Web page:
Dallas Chapter 7 Bankruptcy Exemptions Attorney

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Individuals and businesses with insurmountable debt can file for a Chapter 7 bankruptcy, also known as a liquidation bankruptcy. Although assets may need to be sold to pay down the debt, not everything has to be liquidated. This is where exemptions come in, which are provided for by both federal and state law. Exemptions allow debtors to use the bankruptcy process while protecting certain property.

Having the right attorney in your corner will make the difference in how successful your bankruptcy is. If you’re considering Chapter 7 and would like to know more about exemptions, or you’d like to learn more about bankruptcy in general, reach out to Toronjo & Prosser Law.

The Basics Of Chapter 7 Bankruptcy

Before determining which property may qualify for an exemption, it’s helpful to learn a few basic facts about Chapter 7 bankruptcy. This type of bankruptcy involves liquidating assets and property to pay off debt. A bankruptcy trustee will be assigned to assist with this process. Debtors who have unsecured debt (i.e. not secured by collateral) are often drawn to Chapter 7 bankruptcy because it’s the quickest and easiest type.

Here are a few examples of the debts that can be taken care of with Chapter 7 bankruptcy:

  • Credit card bills
  • Medical bills
  • Utility bills (electric, water, etc.)
  • Unsecured judgments
  • Collection agency debts
  • Personal loans
  • Payday loans

There are a number of criteria required to file for Chapter 7. For instance, individuals have to meet the income limitations. That means the debtor’s household income must be lower than the median income in Texas. If the debtor’s income is higher, he or she must pass a means test. This evaluation will take into consideration the amount of the debtor’s disposable income and debt.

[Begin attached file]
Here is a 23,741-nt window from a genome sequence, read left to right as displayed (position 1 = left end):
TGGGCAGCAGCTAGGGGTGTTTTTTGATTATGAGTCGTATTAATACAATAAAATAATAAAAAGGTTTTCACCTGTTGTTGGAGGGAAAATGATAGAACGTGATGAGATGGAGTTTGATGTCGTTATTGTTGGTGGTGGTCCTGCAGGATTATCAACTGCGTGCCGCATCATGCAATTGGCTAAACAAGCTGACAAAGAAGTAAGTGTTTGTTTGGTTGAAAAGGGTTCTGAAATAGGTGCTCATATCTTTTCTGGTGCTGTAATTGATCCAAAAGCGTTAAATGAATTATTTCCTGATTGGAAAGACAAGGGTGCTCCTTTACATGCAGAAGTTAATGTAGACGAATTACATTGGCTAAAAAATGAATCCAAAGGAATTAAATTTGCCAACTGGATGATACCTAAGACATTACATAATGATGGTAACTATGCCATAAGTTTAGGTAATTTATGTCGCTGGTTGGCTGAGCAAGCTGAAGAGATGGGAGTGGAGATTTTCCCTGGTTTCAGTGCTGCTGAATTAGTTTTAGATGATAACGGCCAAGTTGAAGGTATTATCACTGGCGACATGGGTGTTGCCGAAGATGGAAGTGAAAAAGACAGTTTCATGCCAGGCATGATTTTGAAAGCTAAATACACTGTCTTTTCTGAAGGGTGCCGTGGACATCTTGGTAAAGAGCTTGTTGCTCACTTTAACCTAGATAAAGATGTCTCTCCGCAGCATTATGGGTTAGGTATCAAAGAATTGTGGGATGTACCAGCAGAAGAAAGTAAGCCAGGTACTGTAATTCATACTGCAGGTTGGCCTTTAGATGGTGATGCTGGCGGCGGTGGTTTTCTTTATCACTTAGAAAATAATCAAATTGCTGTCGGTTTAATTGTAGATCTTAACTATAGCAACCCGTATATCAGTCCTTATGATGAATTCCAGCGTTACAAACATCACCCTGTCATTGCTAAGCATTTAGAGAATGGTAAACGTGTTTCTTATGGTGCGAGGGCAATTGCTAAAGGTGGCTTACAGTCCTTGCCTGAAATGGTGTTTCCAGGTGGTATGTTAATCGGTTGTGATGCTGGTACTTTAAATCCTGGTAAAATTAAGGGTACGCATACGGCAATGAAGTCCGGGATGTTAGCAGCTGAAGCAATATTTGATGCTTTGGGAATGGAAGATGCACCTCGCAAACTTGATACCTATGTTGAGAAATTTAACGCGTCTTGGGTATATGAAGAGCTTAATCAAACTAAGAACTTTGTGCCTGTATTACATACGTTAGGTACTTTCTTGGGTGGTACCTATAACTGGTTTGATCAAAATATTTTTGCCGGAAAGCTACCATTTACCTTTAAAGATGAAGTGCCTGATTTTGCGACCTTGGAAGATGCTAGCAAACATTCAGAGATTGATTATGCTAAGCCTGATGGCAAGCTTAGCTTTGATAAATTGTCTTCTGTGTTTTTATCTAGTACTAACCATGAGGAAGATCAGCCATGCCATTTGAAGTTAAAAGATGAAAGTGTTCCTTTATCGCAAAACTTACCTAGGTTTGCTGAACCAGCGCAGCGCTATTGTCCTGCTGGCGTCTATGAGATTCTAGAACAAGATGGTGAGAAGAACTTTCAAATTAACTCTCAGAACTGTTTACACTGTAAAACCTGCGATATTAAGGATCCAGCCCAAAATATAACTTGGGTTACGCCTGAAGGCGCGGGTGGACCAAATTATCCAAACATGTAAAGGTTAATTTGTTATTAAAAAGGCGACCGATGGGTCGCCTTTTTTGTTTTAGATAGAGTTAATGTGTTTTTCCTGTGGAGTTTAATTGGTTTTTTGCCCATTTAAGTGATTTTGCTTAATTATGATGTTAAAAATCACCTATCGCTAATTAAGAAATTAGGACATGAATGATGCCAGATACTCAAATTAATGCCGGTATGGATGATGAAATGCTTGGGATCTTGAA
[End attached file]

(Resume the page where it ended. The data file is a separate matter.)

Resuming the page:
Not all property has to be liquidated to complete a Chapter 7 bankruptcy. Many assets can be claimed as exempt from liquidation.

Overview Of Chapter 7 Bankruptcy Exemptions

Debtors who are considering Chapter 7 often worry that they will have to sell everything to qualify for bankruptcy. In reality, however, much of the debtor’s property and income can be counted as exempt. Exempt means that the asset does not have to be sold and creditors cannot reach it through bankruptcy.

Texas residents can choose to claim either state or federal Chapter 7 bankruptcy exemptions. However, they cannot choose exemptions from both lists; rather, they must select one or the other set of exemptions that best fits their particular debt circumstances. A bankruptcy attorney can help with this.

Texas Exemptions

The following are bankruptcy exemptions available under Texas law for Chapter 7 filers:

Homestead. The Texas homestead exemption allows debtors to protect an unlimited amount of equity in their primary residences. It is a generous exemption compared to other states, but there are certain criteria that must be met:

  • For urban homes, the property must not be more than 10 acres
  • For rural homes, the property must not be more than 100 acres (or 200 acres for a family)
  • If the property was acquired within 1215 days prior to the filing of Chapter 7, the amount of exempt equity is capped at $125,000